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Emerging Infectious Diseases Journal

Highlights: Emerging Infectious Diseases, Vol. 18, No. 9, September 2012


The articles of interest summarized below will appear in the September 2012 issue of Emerging Infectious Diseases, CDC’s monthly peer-reviewed public health journal. The articles are embargoed until August 15, 2012, at 12 p.m. EDT.

Note: Not all articles published in EID represent work done at CDC. In your stories, please clarify whether a study was conducted by CDC (“a CDC study”) or by another institution (“a study published by CDC”). The opinions expressed by authors contributing to EID do not necessarily reflect the opinions of CDC or the institutions with which the authors are affiliated.

1. Influenza A(H1N1)pdm09 Virus among Healthy Show Pigs, United States, Gregory C. Gray et al.

Because animals can transmit some diseases to people, it is wise to be cautious around animals that carry these diseases. But how do you know which animals are carrying disease? Sometimes they appear perfectly healthy. A study of 57 apparently healthy show pigs at a 2009 US state fair found that almost 20% were carrying influenza virus and at least four were carrying the 2009 pandemic virus. Of concern is the possibility that different types of influenza virus—pandemic, swine, avian—could combine in pigs and emerge as new viruses that then spread to humans. Swine workers, veterinarians, and other persons with pig contact may be at high risk of infection with pig influenza and should receive seasonal influenza vaccines, use personal protective equipment when working with healthy pigs, and limit their contact with sick pigs. Regular monitoring of influenza virus among pigs and testing of sick persons who have been exposed to pigs are needed.

Gregory C. Gray
Department of Environmental and Global Health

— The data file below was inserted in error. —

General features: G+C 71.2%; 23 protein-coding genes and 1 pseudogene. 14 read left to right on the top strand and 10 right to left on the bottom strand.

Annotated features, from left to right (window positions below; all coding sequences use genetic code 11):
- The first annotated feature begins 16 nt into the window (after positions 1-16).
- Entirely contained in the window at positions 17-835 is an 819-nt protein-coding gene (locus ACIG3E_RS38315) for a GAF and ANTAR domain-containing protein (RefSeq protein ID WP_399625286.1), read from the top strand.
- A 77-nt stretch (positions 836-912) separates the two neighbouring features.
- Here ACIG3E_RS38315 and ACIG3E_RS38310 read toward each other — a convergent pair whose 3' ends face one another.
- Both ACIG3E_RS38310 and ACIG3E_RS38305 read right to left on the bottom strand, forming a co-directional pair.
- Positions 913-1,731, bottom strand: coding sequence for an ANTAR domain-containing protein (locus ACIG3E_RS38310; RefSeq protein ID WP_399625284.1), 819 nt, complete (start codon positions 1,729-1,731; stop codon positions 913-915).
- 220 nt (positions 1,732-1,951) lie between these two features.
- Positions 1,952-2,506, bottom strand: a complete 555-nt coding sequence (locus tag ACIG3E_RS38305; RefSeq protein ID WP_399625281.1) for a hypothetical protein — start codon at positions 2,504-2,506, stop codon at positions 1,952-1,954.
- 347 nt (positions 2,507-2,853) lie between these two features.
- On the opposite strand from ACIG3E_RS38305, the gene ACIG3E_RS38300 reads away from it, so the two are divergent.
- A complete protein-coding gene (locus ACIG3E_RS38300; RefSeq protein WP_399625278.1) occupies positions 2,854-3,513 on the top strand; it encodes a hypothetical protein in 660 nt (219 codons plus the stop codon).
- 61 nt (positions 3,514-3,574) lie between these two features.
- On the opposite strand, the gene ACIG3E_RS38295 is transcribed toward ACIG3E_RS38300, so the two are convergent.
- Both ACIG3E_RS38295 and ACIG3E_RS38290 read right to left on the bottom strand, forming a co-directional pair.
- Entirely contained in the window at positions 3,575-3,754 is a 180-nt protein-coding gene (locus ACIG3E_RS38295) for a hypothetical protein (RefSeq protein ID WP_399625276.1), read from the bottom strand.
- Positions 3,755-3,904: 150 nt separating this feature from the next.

College of Public Health and Health Professions
University of Florida, Box 100188
Gainesville, FL 32610, USA

2. Trends in Meningococcal Disease in the United States Military, 1971–2010, Michael P. Broderick et al.

When you consider the risks undertaken by US military personnel, do you include risk for disease? Public health officials do. Military personnel are at risk for infectious disease because of crowding, the rigors of physical training, and sometimes unhygienic field conditions. Meningococcal disease (usually manifested as bacterial meningitis or blood-borne infection) can be rapidly fatal. It has historically affected the military more than the general US population. One hundred years' worth of data support this trend from as long ago as World War I. However, in 1970, a policy requiring vaccination of military recruits started lowering the rate of infection, although the rate remained higher than that for the general population. Since 1982, improvements in vaccines have lowered rates even further. As a result of these vaccination efforts, the meningococcal disease rate among military personnel has reached a historic low, which now matches that of the general population.

Michael P. Broderick, via
Naval Health Research
Center Public Affairs Officer

3. Multiple-Insecticide Resistance in Anopheles gambiae Mosquitoes, Southern Côte d’Ivoire, Constant A.V. Edi et al.

Preventing malaria used to seem as simple as killing the vector, the mosquito; however, a recent study shows that this concept is now anything but simple. The highly effective use of insecticide-treated bed nets and indoor insecticide spraying is being challenged by mosquito resistance to insecticides. In West Africa, populations of this mosquito vector are now resistant to all 4 classes of insecticide approved for this use. And no new classes of insecticide are anticipated until 2020, at the earliest. Development of newer classes of insecticide is crucial because if resistance continues unchecked, the hard-earned progress in malaria control in Africa could be quickly reversed.

Hilary Ranson
Vector Group
Liverpool School of Tropical Medicine
Pembroke Place, Liverpool L3 5QA, UK

4. Novel Vectors of Malaria Parasite in the Western Highlands of Kenya, Jennifer Claire Stevenson et al.

The main method of malaria control is based on a simple premise: avoid mosquito bites by killing the mosquitoes. This concept relies on spraying insecticides indoors and sleeping under insecticide-treated bed nets because it is assumed malaria mosquitoes spend most of their time indoors and feed at night. That is, until now. A recent study has identified new species of mosquitoes that prefer to be outdoors and to feed earlier in the evening. These behavior patterns could render current control practices ineffective. New malaria control methods need to be developed according to the specific behavior of all the different vectors.

Jennifer Claire Stevenson
London School of Hygiene and Tropical Medicine - Faculty of Infectious Diseases
Department of Disease Control
Keppel Street
London WC1E 7HT, UK, or



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